Before Edward Snowden, Chelsea Manning and WikiLeaks, Watergate, or even the publication of the Pentagon Papers, a group of anti-Vietnam War activists in early 1971 broke into a small FBI office in Pennsylvania and unleashed one of the most consequential exposures of classified information in U.S. history.
If you’ve never heard of “The Citizens Commission to Investigate the FBI,” the moniker the burglars gave themselves, it’s because the burglary itself has receded into semi-obscurity. The people involved were never caught and remained anonymous in the decades following the break-in.
But with a public debate raging over domestic surveillance in the wake of former NSA contractor Edward Snowden’s leaks, five of the eight burglars have now come forward to tell their story and weigh in on Snowden’s actions.
“It has recently come to light that our government is again conducting mass surveillance of Americans and again lying to Congress and the public about it,” Keith Forsyth, the lock picker of the crew, said in a news conference Tuesday. “We hope that by coming forward today we can remind Americans of the abuses that unchecked police power can lead to and contribute in some small way to the ongoing public debate about these recurring issues, which are essential to democracy.”
The burglars broke into the FBI field office in Media, Pa., on March 8, 1971, and loaded roughly six large suitcases with secret documents. They escaped in a getaway car to a farmhouse where they sorted through the cache before sending select documents to journalists.
The haul led to extraordinary revelations that began to unravel some of the most damning intelligence community scandals in U.S. history. One memorandum exposed how Director J. Edgar Hoover’s FBI sought to disrupt dissident groups by interviewing activists merely to “enhance the paranoia endemic in these circles.” A document dated 1968 gave the world its first glimpse of the enigmatic word “Cointelpro.”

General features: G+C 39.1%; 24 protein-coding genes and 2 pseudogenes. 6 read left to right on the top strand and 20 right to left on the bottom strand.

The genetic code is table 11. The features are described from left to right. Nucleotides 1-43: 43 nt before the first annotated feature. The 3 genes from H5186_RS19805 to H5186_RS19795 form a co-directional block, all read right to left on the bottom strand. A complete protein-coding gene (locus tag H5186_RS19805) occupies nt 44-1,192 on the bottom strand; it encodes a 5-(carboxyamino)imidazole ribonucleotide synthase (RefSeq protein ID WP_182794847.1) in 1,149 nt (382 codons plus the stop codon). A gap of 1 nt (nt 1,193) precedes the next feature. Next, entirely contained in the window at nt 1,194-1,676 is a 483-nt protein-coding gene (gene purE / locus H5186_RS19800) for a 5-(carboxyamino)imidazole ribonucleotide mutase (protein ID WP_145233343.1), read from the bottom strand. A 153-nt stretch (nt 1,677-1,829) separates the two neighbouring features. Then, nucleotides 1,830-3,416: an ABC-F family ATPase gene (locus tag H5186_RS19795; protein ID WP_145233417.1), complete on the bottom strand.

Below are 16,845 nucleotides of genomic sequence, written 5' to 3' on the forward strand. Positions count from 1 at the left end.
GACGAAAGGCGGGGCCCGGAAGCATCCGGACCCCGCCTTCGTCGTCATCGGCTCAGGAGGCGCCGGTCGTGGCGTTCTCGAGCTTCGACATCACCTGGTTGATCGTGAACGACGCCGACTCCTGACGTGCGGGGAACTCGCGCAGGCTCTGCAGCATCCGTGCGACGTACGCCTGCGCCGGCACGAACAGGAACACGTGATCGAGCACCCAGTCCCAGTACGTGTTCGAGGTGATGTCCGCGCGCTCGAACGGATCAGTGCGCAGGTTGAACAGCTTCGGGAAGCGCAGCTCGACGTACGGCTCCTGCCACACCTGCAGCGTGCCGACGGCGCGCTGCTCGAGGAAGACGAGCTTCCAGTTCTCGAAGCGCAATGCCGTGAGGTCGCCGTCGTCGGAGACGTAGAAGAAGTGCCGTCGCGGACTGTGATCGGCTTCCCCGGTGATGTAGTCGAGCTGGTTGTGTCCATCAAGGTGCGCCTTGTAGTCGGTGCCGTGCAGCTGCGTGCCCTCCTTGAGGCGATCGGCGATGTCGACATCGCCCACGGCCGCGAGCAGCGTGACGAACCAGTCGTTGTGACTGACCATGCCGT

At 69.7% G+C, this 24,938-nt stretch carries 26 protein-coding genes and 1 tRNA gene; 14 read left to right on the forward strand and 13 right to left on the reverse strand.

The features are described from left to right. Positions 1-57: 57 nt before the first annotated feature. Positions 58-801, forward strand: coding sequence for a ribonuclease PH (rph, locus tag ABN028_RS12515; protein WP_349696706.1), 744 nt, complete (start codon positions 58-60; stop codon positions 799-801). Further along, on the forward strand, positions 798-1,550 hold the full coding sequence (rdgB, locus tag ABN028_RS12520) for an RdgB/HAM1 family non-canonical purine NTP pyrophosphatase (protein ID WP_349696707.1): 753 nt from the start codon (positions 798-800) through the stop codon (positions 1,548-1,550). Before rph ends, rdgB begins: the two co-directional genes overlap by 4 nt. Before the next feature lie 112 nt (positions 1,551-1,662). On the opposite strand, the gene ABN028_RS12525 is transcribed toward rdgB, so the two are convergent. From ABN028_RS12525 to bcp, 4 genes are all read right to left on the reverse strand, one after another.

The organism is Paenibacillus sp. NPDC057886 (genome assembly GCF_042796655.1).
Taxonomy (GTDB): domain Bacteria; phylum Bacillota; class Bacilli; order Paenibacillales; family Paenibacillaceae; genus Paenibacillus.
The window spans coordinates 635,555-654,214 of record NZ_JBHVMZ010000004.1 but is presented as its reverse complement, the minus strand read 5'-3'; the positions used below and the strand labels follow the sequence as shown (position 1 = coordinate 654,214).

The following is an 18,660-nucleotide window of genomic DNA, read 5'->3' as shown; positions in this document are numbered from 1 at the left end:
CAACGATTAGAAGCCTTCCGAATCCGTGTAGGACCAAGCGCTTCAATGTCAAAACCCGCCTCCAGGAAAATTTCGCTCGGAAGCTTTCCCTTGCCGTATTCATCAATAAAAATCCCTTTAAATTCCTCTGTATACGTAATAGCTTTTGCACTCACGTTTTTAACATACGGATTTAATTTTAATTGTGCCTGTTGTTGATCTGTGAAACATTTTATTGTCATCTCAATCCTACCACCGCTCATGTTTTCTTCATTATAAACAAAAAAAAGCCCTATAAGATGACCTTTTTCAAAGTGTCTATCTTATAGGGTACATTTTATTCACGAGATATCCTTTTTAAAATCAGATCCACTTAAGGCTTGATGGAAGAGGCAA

No one at the time could decipher the term, but several years later a reporter learned the word was shorthand for “Counterintelligence Program,” the umbrella operation for many of the FBI’s most notorious activities. It was under the auspices of Cointelpro that the FBI tried to blackmail Dr. Martin Luther King Jr. into committing suicide by threatening to reveal his extramarital affairs, the New York Times reports.
The burglary set off a public debate over domestic surveillance that led eventually to passage of the Foreign Intelligence Surveillance Act. That legislation created the FISA Court, the judicial body responsible for overseeing the national security apparatus that Snowden’s leaks have helped expose.
“I consider him a whistleblower of significance,” Bonnie Raines, one of the burglars, said of Snowden. “I think in a democracy we need whistleblowers, regularly, and I do not think he’s a criminal. I do not think he’s a traitor.”
Praising Snowden for taking his documents to “responsible journalists” rather than WikiLeaks, Raines said “some consideration should be given to not punishing him over a long period of time of his young life.
A new book titled “The Burglary: The Discovery of J. Edgar Hoover’s Secret F.B.I.,” written by Betty Medsger, one of the first journalists to whom the burglars sent copies of the documents, comes out this week. A documentary on the subject titled “1971,” is forthcoming.